I found a Tehillim in 770 which, on the front piece, was inscribed, “The
gematria of Beis Moshiach is 770.” I showed it to the Rebbe who laughed
One Shabbos, Yossi (6) and Mendy (4 ½) were standing at the doorway of 770
when the Rebbe arrived. He said “Good Shabbos” to Mendy, who gave the Rebbe
his hand to shake whilst answering “Good Shabbos.” The Rebbe also shook
hands with Yossi. A large argument and debate ensued on whether the Rebbe had
given his hand first or if the boys were rude and had stuck out their hands. Was
it correct or was it wrong, and so on. Well, the following day we had just
returned to 770; we were all standing at the doorway of 770 when the Rebbe
happened to be coming along. The Rebbe touched his hat, smiled at Roselyn and
me, and firmly and smartly shook hands with Mendy and Yossi. (Near the end of
Chapter Eight, I have included a unique picture of the Rebbe shaking my grandson
Yossi Lew’s hand two years ago.)
One afternoon we took Yossi and Mendy with us to Utica Avenue. I went to a
bank to cash a traveler’s check. What a performance! I thought I was going to
be arrested! The bank manager said that he had never seen an English traveler’s
check and I should go to Wall Street. I told him a few home truths: that even in
the most primitive parts of India, I have been able to cash English banker’s
checks; but here in New York, the so-called center of commercial civilization,
when every hour or less we could hear on the radio the temperature, humidity and
degree of air pollution, we were taken for forgers and thieves! When he
explained the troubles he faced in Brooklyn with gangsters, with racial problems
and slum conditions (even in the better areas, rubbish lined the streets every
day of the week), I had to sympathize with him - as long as he gave me the
It was getting late for mincha. I didn’t want to miss the Rebbe’s mincha
at 770, but my foot was giving me trouble. So we all dashed down into the subway
and caught a train, just in time! It was the express train. (In New York, the
slow, or “local,” trains, stop at every station but the “express” trains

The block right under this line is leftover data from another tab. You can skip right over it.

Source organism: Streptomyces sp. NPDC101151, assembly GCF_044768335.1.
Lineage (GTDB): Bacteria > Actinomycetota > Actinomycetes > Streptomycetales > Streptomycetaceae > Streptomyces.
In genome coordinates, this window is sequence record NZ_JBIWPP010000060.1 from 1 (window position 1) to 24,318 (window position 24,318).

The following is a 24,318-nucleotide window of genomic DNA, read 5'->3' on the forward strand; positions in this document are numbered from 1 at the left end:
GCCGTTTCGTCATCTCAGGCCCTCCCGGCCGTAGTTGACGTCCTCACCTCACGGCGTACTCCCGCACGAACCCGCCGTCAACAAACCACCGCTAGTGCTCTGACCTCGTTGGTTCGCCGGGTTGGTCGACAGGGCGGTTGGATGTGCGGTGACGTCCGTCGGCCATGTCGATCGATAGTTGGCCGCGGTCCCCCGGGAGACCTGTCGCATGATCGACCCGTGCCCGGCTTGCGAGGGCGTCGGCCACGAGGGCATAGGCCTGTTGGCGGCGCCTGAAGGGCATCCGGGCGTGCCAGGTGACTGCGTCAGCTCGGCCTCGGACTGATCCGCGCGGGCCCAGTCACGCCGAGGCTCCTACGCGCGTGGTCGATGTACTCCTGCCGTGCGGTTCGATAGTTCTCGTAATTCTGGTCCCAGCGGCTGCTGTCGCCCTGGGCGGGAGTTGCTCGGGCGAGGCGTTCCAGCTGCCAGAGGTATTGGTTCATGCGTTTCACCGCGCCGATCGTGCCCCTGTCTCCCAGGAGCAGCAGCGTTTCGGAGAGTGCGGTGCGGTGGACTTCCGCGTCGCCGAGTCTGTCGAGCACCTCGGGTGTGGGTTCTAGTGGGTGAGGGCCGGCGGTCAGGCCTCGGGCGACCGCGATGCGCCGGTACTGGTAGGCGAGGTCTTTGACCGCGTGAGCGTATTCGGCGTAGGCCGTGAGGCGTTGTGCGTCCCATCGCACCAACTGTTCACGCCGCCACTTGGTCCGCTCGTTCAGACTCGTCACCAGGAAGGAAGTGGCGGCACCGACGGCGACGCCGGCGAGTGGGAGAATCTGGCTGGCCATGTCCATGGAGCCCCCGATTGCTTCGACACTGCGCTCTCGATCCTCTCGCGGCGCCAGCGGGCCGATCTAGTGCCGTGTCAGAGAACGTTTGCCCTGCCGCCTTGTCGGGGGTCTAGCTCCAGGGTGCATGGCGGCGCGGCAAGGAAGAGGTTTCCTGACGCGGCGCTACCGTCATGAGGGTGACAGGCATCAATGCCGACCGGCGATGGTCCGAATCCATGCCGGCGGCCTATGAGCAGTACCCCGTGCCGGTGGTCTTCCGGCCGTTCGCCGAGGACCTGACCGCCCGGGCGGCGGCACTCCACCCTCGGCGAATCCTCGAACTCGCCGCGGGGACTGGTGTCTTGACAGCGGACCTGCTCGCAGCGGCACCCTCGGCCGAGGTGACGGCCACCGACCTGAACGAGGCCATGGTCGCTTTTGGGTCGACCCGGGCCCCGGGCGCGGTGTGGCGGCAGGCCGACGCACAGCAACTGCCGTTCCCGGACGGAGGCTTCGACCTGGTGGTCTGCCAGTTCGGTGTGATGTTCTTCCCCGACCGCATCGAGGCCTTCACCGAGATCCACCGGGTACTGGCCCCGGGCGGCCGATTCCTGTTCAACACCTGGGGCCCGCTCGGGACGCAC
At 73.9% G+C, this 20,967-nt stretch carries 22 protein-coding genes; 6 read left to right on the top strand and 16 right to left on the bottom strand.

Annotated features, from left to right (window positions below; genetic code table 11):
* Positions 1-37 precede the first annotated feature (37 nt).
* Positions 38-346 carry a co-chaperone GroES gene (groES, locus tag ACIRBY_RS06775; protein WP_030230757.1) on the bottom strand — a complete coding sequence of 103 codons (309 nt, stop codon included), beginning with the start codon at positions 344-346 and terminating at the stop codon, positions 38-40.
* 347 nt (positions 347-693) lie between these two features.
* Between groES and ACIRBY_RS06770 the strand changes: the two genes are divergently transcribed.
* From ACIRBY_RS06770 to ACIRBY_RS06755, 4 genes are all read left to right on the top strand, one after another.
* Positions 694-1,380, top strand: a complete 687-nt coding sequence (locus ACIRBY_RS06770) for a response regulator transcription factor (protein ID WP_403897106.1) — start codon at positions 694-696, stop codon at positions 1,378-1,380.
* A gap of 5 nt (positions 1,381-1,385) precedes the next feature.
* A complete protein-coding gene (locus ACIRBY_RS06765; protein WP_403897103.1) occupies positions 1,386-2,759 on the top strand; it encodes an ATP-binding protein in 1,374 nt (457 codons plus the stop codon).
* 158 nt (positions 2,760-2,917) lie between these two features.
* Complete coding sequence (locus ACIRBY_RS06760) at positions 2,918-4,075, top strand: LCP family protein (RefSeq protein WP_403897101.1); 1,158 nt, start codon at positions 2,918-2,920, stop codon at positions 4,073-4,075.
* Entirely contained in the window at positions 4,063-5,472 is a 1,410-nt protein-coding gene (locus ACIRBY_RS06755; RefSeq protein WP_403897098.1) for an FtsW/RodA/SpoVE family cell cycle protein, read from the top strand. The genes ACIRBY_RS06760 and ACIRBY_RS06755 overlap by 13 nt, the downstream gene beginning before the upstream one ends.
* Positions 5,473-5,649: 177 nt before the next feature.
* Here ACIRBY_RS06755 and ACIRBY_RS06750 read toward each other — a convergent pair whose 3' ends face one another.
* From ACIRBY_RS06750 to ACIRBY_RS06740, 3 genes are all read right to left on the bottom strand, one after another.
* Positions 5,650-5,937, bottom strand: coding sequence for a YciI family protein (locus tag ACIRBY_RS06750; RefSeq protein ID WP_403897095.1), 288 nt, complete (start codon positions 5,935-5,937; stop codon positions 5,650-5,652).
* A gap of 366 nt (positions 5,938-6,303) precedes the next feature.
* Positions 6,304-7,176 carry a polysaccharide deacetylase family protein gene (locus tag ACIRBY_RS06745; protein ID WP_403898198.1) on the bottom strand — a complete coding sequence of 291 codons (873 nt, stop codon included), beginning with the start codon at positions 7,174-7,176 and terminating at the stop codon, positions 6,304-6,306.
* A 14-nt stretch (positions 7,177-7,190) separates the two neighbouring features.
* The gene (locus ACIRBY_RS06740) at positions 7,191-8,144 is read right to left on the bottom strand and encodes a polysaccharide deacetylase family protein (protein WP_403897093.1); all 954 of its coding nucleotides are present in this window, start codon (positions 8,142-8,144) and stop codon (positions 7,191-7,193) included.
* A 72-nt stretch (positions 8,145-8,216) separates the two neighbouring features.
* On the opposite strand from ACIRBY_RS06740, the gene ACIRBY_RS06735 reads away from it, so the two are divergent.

skip some stations.) Unfortunately, this train went flying right past Kingston
Avenue - the whole station vibrating and the train screeching - to the great
delight and amusement of Yossi and Mendy.
Ultimately it stopped at Franklin Avenue, the third station, and we had to
wait twenty minutes for a train back. We were late for mincha!
On the subject of trains in New York, one day Berel Futerfas invited me to
accompany him to see a client somewhere near Jamaica, in Queens, New York. His
friend promised to take us by car, but then let us down.
We arrived at station “P”, and it was like a country village. Quiet,
silent and dead. Even the station booking office was closed. No one was about
anywhere. The town was miles away. Mind you, it was a glorious summer day.
Ah, civilization, a telephone! And just for us, a card advertising a taxi
service stuck on the wall. We phoned the number and were told that there was no
taxi at this moment, but we should be getting one in twenty minutes. After half
an hour we phoned again, and were assured that within ten minutes he would be
there, we should wait. Wait? Nebach, where could we go?
Within half an hour the taxi arrived. The driver was very indignant that we
called him, and where did we get his name? We explained about the card. He told
us that he’d come from miles away and it would cost us double the ordinary
taxi fare. Now we were mad!
When we returned to the station we boarded a lovely train back to Brooklyn,
all air-conditioning and modern. Berel and I were traveling very nicely and
relaxed, except when the conductor would be shrieking “blarty, blarty, blah.”
I remarked to Berel that one could never understand a word these people said.
Pity, because we should have changed for Brooklyn at the next stop, instead of
which we arrived at Penn Station in Manhattan!